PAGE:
Tanya Anisimova with the Virginia Beach Symphony

     On November 21, 2004 at the Pavilion Theater, in a program titled Simply Schumann, David Kunkel, Music Director and Conductor, led the orchestra in three pieces by Robert Schumann (1810-1856).

      The program opened with the Manfred Overture, composed at the "urging of inner voices." From the program notes we learn that Schumann identified with Lord Byron's Manfred, a melancholy hero full of inner turmoil. The piece has a dark, brooding quality, well captured by the orchestra as well as some lovely string passages.

      Ms. Anisimova was guest soloist in the Cello Concerto in a minor, Op. 129. Woodwinds and pizzicato strings opened the piece with a brief introduction followed by the solo cello's announcement of the main theme. The guest instrumentalist was prominently featured throughout this soulful piece with many crisp rhythmic passages. The three movements are played without pause.

      Schumann wrote the Concerto in a period of energy and enthusiasm, pouring his special affinity for the cello into his writing, even though he never mastered the instrument himself. The famous cellist Pablo Casals called it "one of the finest works one could wish to hear."

      Ms. Anisimova has written "The irregularity and the sporadic movement of Schumann's musical thoughts makes this piece sound like a stream of consciousness, a monologue of a tormented soul. Schumann strikes me as a person whose creativity sprang from his illness, from the dual nature of his personae. The Cello Concerto has tempest-like moments, which are followed, sometimes immediately, by a mesmerizing moment of total stillness."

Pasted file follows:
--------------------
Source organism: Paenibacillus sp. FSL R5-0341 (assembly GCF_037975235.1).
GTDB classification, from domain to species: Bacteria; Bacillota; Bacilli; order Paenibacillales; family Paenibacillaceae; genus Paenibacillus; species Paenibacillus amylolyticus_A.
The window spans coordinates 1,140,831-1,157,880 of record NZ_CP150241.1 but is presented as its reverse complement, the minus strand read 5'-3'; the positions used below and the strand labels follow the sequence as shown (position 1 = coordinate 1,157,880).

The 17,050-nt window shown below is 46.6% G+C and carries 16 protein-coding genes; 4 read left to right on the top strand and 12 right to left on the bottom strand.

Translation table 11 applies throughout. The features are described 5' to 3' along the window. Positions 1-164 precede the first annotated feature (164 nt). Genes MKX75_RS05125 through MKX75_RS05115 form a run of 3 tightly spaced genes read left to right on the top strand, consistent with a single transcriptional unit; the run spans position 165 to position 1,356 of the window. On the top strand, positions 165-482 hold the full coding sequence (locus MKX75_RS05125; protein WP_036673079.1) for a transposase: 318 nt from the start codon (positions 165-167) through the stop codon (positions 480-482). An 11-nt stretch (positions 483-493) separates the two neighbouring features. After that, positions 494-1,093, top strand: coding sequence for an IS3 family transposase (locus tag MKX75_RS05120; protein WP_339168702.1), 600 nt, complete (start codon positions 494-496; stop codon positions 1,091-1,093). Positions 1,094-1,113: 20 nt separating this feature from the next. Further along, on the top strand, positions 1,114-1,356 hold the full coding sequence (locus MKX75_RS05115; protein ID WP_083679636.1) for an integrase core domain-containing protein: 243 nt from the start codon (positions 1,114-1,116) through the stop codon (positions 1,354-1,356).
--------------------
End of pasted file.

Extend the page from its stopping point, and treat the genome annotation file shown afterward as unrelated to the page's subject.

Ms. Anisimova is an artist of great sensitivity who is able to capture the essence of these emotional experiences in her playing. She continues, "In his book Doors of Perception, about altered states of consciousness, Aldous Huxley describes a state of mind of tremendous, almost unbearable light, whose opposite is heavy darkness. Both of these states are constant experiences that tormented souls, mentally ill people have. Huxley believes that seeing this extreme light is itself an experience very similar to the state of Spiritual Vision. However, if this person is "not ready" to receive such a gift, it may become the reason for great suffering."

      The audience was captivated by her playing and after enthusiastic applause, Ms. Anisimova gifted us with a cello improvisation as an encore. In it you could hear echoes of Bach with an eerie, haunting cry, her voice and cello in duet. The instrumental sounds and her clear vocalise broadly sweep across an interior plane, creating great beauty.

     The second half of the program presented Schumann's Third Symphony, which is a portrayal of life along the Rhine river with its mist enshrouded mornings inspiring the leisurely scherzo. In the fourth movement the dynamic range expands and then concludes with a friendly, relaxed passage.

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